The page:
Children Of The Corn: Genesis


Do you remember that bit at the end of It’s A Wonderful Life where an offensively cute child states that every time a bell rings, an angel gets their wings. Well, conversely, does that also mean that everytime they announce another Children Of The Corn sequel, Stephen King suddenly gets an uncontrollable nose bleed? Well, the unstoppable man from Maine must have gotten a fucking gusher when they announced that they were making an astonishing ninth movie based off of his overused and over abused short story from his 1978 compilation novel, Night Shift.
As I contune on my ill advised and utterly draining trawl through what may very well be horror’s most maligned franchise, I honestly believe I may have hit a new low with 2011’s Genesis, a Children Of The Corn movie that has the unmitigated balls to barely include any children, or feature much corn either.
Boomers Of The Corn simply doesn’t have the same ring to it.


After their car breaks down in the sweltering heat, Tim and the pregnant Allie wander about looking for a house with a phone and stumble upon the ramshackle hovel owned by a sneering bumpkin named Preacher and his Ukrainian rent-a-wife “Helen” (actual name Oksana). Bizarrely failing to see an endless string of worrying red flags in this situation, the couple aren’t just receptive to the concept to them entering Preacher’s rickety shit-pit, they positively insist on it, striding deep into a potentially dangerous situation with the confidence of a rodent with big-ass balls tackling a mousetrap. While Tim calls for a tow truck in another room, Helen/Oksana starts employing some wandering hands that he gently rebuffs, yet when the couple finds out that help won’t arrive until the next morning, they unbelievably agree to spend the night in the lop-sided shack that makes the cabin from The Evil Dead look like the freaking Ritz.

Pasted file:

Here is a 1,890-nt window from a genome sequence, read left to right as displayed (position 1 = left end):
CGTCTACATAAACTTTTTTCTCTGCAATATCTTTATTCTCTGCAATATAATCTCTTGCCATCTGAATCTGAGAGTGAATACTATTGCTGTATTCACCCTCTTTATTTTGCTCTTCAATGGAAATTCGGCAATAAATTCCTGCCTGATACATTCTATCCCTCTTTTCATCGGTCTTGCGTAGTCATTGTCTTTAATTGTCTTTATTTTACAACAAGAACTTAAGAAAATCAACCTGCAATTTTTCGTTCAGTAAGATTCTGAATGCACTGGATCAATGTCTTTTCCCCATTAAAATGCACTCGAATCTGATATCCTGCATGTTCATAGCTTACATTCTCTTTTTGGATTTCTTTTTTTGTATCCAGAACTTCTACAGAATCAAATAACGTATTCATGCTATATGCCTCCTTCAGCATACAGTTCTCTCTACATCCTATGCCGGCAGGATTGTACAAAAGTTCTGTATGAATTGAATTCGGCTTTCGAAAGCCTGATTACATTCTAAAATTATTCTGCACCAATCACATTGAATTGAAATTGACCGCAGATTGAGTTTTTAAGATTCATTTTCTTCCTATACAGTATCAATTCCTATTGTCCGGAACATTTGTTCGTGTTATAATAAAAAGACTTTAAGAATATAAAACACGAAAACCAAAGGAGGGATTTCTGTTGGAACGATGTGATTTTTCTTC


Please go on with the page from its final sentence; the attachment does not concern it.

Preacher only has one rule, don’t wander “where you are not invited”, so obviously, the very second everyone settles down for the night, Allie goes walkabout whe trying to find the outhouse and stumbles into a cult worshiping church that’s located within Preacher’s garage (What, no games room?) and is convinced she can hear the sounds of a weeping child coming from within.